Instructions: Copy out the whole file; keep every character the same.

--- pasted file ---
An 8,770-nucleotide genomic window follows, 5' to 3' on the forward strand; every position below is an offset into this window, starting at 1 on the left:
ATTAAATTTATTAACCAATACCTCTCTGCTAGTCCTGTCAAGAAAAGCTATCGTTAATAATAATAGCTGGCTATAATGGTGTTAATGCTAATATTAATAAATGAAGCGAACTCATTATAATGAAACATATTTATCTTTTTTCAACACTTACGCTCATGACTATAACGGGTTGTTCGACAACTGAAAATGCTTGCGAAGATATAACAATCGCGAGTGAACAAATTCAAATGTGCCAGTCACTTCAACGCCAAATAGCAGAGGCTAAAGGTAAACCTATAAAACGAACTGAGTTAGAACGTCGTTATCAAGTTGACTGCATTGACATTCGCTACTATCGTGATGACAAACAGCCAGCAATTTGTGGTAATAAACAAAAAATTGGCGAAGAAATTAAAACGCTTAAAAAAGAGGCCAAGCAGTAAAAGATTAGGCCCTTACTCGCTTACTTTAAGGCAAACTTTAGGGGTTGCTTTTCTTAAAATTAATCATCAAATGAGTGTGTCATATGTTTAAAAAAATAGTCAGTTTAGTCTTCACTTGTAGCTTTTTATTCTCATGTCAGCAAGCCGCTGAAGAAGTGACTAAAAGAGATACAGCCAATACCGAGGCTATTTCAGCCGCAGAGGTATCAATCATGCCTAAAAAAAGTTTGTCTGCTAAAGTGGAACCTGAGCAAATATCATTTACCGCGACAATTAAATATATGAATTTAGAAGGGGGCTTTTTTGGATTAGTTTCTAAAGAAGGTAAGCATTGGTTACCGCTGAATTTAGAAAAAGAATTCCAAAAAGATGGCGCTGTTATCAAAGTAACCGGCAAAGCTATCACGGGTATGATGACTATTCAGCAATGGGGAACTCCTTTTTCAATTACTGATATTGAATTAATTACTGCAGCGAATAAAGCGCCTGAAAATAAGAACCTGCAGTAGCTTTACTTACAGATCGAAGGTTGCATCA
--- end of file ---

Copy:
An 8,770-nucleotide genomic window follows, 5' to 3' on the forward strand; every position below is an offset into this window, starting at 1 on the left:
ATTAAATTTATTAACCAATACCTCTCTGCTAGTCCTGTCAAGAAAAGCTATCGTTAATAATAATAGCTGGCTATAATGGTGTTAATGCTAATATTAATAAATGAAGCGAACTCATTATAATGAAACATATTTATCTTTTTTCAACACTTACGCTCATGACTATAACGGGTTGTTCGACAACTGAAAATGCTTGCGAAGATATAACAATCGCGAGTGAACAAATTCAAATGTGCCAGTCACTTCAACGCCAAATAGCAGAGGCTAAAGGTAAACCTATAAAACGAACTGAGTTAGAACGTCGTTATCAAGTTGACTGCATTGACATTCGCTACTATCGTGATGACAAACAGCCAGCAATTTGTGGTAATAAACAAAAAATTGGCGAAGAAATTAAAACGCTTAAAAAAGAGGCCAAGCAGTAAAAGATTAGGCCCTTACTCGCTTACTTTAAGGCAAACTTTAGGGGTTGCTTTTCTTAAAATTAATCATCAAATGAGTGTGTCATATGTTTAAAAAAATAGTCAGTTTAGTCTTCACTTGTAGCTTTTTATTCTCATGTCAGCAAGCCGCTGAAGAAGTGACTAAAAGAGATACAGCCAATACCGAGGCTATTTCAGCCGCAGAGGTATCAATCATGCCTAAAAAAAGTTTGTCTGCTAAAGTGGAACCTGAGCAAATATCATTTACCGCGACAATTAAATATATGAATTTAGAAGGGGGCTTTTTTGGATTAGTTTCTAAAGAAGGTAAGCATTGGTTACCGCTGAATTTAGAAAAAGAATTCCAAAAAGATGGCGCTGTTATCAAAGTAACCGGCAAAGCTATCACGGGTATGATGACTATTCAGCAATGGGGAACTCCTTTTTCAATTACTGATATTGAATTAATTACTGCAGCGAATAAAGCGCCTGAAAATAAGAACCTGCAGTAGCTTTACTTACAGATCGAAGGTTGCATCA